Derek Jeter rookie card fetches $99K, most ever for modern baseball card

A Derek Jeter rookie card has sold for $99,100, the highest price ever paid for a modern-day baseball card.

Brent Huigens, CEO of PWCC, which conducted the eBay auction, confirmed to ESPN on Friday that winning bidder Adrian Proietti had paid the company for the card.

"In 2008, I was offered a PSA 10 for $25,000," Proietti said. "I passed on it. I think the $99,100 is still a very good deal."

Proietti said the purchase rounds out his obsession for the set, a 1993 Upper Deck SP, that began 25 years ago. Back then, Proietti said he was looking for the Don Mattingly card, but when he got back into the game 10 years ago, he started buying boxes of the set to try to get the Derek Jeter rookie card out of the packs.

He got more than 20 Jeters, but could never get the one that would grade out as a perfect 10 from the premiere hobby card grader, PSA/DNA.

The fact that it's a foil card makes it especially challenging.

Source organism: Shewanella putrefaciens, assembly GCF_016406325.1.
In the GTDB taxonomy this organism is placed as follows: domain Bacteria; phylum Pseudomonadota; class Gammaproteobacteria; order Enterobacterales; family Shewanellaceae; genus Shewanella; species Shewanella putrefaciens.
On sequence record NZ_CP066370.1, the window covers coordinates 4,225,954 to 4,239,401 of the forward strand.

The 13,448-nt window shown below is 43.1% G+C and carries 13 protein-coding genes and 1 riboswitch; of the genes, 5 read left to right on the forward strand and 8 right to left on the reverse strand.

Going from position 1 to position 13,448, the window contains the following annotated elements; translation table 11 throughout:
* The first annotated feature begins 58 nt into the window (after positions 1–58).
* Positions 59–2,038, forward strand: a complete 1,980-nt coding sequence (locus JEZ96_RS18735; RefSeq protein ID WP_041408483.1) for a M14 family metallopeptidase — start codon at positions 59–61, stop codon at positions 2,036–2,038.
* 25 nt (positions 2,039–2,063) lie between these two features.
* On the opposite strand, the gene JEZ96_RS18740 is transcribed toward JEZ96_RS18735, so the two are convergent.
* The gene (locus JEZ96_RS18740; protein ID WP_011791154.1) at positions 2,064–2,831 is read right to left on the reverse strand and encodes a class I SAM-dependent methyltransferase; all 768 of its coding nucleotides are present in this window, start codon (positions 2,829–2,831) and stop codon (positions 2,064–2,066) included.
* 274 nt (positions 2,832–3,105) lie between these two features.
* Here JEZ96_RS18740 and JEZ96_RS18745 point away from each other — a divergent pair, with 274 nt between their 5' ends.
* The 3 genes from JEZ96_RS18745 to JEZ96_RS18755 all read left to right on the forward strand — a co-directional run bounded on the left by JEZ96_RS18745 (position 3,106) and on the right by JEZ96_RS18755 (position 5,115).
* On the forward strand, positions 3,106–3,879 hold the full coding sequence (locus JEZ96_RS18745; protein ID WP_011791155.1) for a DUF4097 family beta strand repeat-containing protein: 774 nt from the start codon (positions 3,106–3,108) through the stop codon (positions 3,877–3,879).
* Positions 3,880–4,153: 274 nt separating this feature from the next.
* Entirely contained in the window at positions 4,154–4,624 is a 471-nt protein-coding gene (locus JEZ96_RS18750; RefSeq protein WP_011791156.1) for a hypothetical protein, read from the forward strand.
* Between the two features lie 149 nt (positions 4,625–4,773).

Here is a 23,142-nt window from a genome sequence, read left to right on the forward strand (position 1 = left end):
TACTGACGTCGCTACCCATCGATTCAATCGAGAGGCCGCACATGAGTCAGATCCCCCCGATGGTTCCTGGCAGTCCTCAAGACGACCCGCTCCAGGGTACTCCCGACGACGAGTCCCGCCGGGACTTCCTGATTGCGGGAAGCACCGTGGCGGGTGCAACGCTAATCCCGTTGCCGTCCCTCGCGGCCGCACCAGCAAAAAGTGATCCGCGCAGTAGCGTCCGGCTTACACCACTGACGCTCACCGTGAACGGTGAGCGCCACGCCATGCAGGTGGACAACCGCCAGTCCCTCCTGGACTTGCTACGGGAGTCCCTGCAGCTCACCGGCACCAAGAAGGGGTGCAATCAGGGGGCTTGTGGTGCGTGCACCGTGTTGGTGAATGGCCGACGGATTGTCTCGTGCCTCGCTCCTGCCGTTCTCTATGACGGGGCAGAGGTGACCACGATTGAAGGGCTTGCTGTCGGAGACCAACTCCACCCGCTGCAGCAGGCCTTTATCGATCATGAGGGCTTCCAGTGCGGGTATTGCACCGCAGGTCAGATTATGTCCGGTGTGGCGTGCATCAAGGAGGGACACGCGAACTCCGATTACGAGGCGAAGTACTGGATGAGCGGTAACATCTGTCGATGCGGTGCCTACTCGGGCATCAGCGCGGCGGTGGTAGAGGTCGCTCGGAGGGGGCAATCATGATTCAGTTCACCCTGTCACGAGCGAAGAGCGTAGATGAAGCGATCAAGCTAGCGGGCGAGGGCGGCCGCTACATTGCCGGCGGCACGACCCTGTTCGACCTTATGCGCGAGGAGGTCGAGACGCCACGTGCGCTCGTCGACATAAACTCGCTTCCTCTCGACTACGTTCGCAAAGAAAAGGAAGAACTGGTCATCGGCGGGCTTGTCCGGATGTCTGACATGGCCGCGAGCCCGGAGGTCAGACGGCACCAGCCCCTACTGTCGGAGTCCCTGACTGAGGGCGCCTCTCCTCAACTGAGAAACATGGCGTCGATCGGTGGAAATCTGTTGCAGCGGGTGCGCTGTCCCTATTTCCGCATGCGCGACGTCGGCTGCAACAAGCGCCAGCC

According to PSA/DNA's population report on the card, they have graded 8,308 of those cards with an 8 out of 10, 560 as a 9 out of 10 and only 22 as a 10 out of 10.

"People have a much harder time understanding the nuance in the grading of modern-day cards," Huigens said. "There isn't the same difference from an 8 to a 9 to a 10 in modern cards as there is with vintage."

Huigens said he believes collectors will soon start to realize the premiums being paid for the best grade of modern-day cards as they have with the old stuff. A modern-day card is anything from 1986 or later.

Three modern-day cards have been sold publicly for more. A LeBron James rookie card sold for $312,000 in 2016 and two Tom Brady rookie cards sold for $250,000 and more than $100,000 this year.

Proietti paid nearly double the previous record for the card, which was $54,576, set just a week before Proeitti agreed to buy his. He said he paid a premium since the auction was conducted by PWCC, which will sell more baseball cards than anyone on eBay in 2018.

Proietti said he initially plans on enjoying the card, but could see himself putting it into a safety deposit box at some point.